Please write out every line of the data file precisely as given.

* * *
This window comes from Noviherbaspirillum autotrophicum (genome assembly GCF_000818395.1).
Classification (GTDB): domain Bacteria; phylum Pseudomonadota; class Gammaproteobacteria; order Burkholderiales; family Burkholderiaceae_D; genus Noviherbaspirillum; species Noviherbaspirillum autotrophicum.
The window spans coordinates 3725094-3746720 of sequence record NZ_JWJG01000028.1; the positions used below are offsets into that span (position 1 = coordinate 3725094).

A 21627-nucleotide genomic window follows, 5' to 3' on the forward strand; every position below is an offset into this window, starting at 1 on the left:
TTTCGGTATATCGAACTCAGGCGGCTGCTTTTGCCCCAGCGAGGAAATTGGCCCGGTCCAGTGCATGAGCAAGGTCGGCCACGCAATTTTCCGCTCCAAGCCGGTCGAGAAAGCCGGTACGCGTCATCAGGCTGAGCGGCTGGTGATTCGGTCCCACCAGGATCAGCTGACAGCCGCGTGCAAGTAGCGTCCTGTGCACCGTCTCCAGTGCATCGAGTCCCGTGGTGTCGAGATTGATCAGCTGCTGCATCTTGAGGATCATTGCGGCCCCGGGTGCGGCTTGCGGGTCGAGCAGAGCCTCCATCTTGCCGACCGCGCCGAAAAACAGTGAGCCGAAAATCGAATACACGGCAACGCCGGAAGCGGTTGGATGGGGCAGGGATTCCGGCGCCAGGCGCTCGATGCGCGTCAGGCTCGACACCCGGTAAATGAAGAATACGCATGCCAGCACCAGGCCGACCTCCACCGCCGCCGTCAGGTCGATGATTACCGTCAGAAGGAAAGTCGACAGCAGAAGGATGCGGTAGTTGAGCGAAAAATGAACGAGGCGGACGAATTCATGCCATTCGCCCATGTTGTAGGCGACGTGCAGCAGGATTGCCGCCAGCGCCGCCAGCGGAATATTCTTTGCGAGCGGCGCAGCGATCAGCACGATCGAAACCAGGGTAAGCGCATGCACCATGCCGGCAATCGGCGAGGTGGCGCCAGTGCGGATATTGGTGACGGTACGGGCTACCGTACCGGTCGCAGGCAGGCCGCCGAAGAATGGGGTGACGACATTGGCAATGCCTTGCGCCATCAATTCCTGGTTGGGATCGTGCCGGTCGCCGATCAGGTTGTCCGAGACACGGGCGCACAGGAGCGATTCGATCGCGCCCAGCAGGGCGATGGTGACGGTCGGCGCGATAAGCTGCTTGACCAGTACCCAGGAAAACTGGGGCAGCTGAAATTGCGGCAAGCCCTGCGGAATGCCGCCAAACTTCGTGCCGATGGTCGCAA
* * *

This window comes from Noviherbaspirillum autotrophicum (genome assembly GCF_000818395.1).
Classification (GTDB): domain Bacteria; phylum Pseudomonadota; class Gammaproteobacteria; order Burkholderiales; family Burkholderiaceae_D; genus Noviherbaspirillum; species Noviherbaspirillum autotrophicum.
The window spans coordinates 3725094-3746720 of sequence record NZ_JWJG01000028.1; the positions used below are offsets into that span (position 1 = coordinate 3725094).

A 21627-nucleotide genomic window follows, 5' to 3' on the forward strand; every position below is an offset into this window, starting at 1 on the left:
TTTCGGTATATCGAACTCAGGCGGCTGCTTTTGCCCCAGCGAGGAAATTGGCCCGGTCCAGTGCATGAGCAAGGTCGGCCACGCAATTTTCCGCTCCAAGCCGGTCGAGAAAGCCGGTACGCGTCATCAGGCTGAGCGGCTGGTGATTCGGTCCCACCAGGATCAGCTGACAGCCGCGTGCAAGTAGCGTCCTGTGCACCGTCTCCAGTGCATCGAGTCCCGTGGTGTCGAGATTGATCAGCTGCTGCATCTTGAGGATCATTGCGGCCCCGGGTGCGGCTTGCGGGTCGAGCAGAGCCTCCATCTTGCCGACCGCGCCGAAAAACAGTGAGCCGAAAATCGAATACACGGCAACGCCGGAAGCGGTTGGATGGGGCAGGGATTCCGGCGCCAGGCGCTCGATGCGCGTCAGGCTCGACACCCGGTAAATGAAGAATACGCATGCCAGCACCAGGCCGACCTCCACCGCCGCCGTCAGGTCGATGATTACCGTCAGAAGGAAAGTCGACAGCAGAAGGATGCGGTAGTTGAGCGAAAAATGAACGAGGCGGACGAATTCATGCCATTCGCCCATGTTGTAGGCGACGTGCAGCAGGATTGCCGCCAGCGCCGCCAGCGGAATATTCTTTGCGAGCGGCGCAGCGATCAGCACGATCGAAACCAGGGTAAGCGCATGCACCATGCCGGCAATCGGCGAGGTGGCGCCAGTGCGGATATTGGTGACGGTACGGGCTACCGTACCGGTCGCAGGCAGGCCGCCGAAGAATGGGGTGACGACATTGGCAATGCCTTGCGCCATCAATTCCTGGTTGGGATCGTGCCGGTCGCCGATCAGGTTGTCCGAGACACGGGCGCACAGGAGCGATTCGATCGCGCCCAGCAGGGCGATGGTGACGGTCGGCGCGATAAGCTGCTTGACCAGTACCCAGGAAAACTGGGGCAGCTGAAATTGCGGCAAGCCCTGCGGAATGCCGCCAAACTTCGTGCCGATGGTCGCAA